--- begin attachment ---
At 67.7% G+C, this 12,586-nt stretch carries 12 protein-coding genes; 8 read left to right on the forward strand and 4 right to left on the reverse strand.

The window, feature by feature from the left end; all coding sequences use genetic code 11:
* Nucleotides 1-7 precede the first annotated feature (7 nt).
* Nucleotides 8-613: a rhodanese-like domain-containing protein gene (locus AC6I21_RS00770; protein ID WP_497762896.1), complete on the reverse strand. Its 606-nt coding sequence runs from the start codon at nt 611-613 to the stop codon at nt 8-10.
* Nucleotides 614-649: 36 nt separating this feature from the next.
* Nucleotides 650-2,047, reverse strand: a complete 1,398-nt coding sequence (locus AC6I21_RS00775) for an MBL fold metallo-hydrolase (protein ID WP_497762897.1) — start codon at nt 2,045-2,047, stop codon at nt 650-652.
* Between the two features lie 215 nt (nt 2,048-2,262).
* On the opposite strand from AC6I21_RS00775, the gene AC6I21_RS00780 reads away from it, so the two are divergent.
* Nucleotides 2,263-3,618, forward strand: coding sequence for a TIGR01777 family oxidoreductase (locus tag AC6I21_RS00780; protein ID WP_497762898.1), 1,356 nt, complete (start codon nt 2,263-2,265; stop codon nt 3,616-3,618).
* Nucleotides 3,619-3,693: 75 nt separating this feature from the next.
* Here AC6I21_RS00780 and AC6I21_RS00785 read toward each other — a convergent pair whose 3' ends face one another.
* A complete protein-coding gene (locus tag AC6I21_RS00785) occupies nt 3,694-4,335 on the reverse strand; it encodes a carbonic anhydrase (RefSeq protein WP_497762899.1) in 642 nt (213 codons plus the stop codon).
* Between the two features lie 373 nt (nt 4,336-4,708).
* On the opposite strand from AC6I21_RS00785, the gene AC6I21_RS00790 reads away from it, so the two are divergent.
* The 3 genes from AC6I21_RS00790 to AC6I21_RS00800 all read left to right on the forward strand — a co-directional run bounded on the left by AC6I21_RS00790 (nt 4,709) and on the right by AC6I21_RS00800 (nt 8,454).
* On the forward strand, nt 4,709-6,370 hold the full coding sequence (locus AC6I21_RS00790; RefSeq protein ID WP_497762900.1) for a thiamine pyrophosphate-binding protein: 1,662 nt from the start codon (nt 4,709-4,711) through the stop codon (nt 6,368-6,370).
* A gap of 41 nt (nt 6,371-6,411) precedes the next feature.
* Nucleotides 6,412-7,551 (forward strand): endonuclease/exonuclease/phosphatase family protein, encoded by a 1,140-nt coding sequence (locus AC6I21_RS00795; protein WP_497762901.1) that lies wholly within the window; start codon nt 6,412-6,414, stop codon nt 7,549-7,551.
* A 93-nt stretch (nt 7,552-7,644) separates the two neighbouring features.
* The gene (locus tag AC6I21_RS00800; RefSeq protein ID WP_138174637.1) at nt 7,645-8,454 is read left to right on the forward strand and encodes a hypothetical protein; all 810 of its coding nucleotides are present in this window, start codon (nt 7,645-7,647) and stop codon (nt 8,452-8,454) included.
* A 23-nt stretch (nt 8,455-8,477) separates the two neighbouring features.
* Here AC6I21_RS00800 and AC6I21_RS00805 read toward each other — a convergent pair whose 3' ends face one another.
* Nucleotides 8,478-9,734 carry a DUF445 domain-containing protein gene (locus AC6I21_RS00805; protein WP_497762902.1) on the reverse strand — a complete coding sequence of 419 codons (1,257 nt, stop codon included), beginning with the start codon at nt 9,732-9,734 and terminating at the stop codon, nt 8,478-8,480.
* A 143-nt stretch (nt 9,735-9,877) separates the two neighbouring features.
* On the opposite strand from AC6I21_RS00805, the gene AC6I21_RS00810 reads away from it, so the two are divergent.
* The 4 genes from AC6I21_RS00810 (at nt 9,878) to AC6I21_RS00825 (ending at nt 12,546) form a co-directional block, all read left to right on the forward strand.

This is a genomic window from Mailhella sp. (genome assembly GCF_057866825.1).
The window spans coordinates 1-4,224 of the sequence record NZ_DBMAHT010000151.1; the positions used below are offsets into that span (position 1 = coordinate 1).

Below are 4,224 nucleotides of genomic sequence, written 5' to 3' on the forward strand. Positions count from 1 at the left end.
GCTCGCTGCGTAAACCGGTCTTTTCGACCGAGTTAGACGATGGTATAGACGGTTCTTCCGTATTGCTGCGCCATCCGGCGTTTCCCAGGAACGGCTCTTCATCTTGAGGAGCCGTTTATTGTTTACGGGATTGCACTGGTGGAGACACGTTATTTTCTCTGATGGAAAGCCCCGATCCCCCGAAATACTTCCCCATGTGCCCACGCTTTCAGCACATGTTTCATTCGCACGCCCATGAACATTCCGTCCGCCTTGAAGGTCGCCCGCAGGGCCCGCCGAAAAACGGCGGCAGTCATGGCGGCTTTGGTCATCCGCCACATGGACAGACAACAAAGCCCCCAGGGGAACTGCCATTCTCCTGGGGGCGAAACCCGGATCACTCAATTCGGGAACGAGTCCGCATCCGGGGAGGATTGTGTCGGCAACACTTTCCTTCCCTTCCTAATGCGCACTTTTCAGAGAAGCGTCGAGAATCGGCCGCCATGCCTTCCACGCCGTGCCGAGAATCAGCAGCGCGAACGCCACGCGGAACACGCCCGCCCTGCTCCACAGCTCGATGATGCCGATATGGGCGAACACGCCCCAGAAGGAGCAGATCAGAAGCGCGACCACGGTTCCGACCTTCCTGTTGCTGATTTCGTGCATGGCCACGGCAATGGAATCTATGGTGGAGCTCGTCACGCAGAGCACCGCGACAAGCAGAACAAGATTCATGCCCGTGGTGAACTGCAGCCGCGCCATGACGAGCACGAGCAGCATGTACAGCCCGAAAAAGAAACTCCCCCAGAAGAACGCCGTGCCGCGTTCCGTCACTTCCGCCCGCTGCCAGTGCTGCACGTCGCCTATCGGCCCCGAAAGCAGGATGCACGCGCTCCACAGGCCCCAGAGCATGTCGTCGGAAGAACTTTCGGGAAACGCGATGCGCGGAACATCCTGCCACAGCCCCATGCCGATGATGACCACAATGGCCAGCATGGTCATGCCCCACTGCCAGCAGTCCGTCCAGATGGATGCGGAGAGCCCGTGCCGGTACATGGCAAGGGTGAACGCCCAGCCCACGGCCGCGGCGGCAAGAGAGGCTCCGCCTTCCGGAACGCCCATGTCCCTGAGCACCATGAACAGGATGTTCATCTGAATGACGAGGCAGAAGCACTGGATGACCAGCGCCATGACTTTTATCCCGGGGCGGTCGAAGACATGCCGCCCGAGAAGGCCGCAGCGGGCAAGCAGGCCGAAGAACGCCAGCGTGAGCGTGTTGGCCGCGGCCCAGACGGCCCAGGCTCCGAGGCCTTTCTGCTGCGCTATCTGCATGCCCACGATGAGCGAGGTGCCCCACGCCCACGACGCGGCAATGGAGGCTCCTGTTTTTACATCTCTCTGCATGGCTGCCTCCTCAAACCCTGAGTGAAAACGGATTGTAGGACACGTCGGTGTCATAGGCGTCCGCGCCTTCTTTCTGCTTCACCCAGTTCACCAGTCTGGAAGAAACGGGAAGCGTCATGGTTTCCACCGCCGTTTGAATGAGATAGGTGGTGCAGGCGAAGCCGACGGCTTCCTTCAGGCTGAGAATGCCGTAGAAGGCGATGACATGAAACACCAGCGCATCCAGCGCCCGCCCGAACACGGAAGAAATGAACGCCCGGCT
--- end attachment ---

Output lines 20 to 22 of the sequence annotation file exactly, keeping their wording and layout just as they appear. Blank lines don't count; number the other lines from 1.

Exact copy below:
* The gene (locus tag AC6I21_RS00800; RefSeq protein ID WP_138174637.1) at nt 7,645-8,454 is read left to right on the forward strand and encodes a hypothetical protein; all 810 of its coding nucleotides are present in this window, start codon (nt 7,645-7,647) and stop codon (nt 8,452-8,454) included.
* A 23-nt stretch (nt 8,455-8,477) separates the two neighbouring features.
* Here AC6I21_RS00800 and AC6I21_RS00805 read toward each other — a convergent pair whose 3' ends face one another.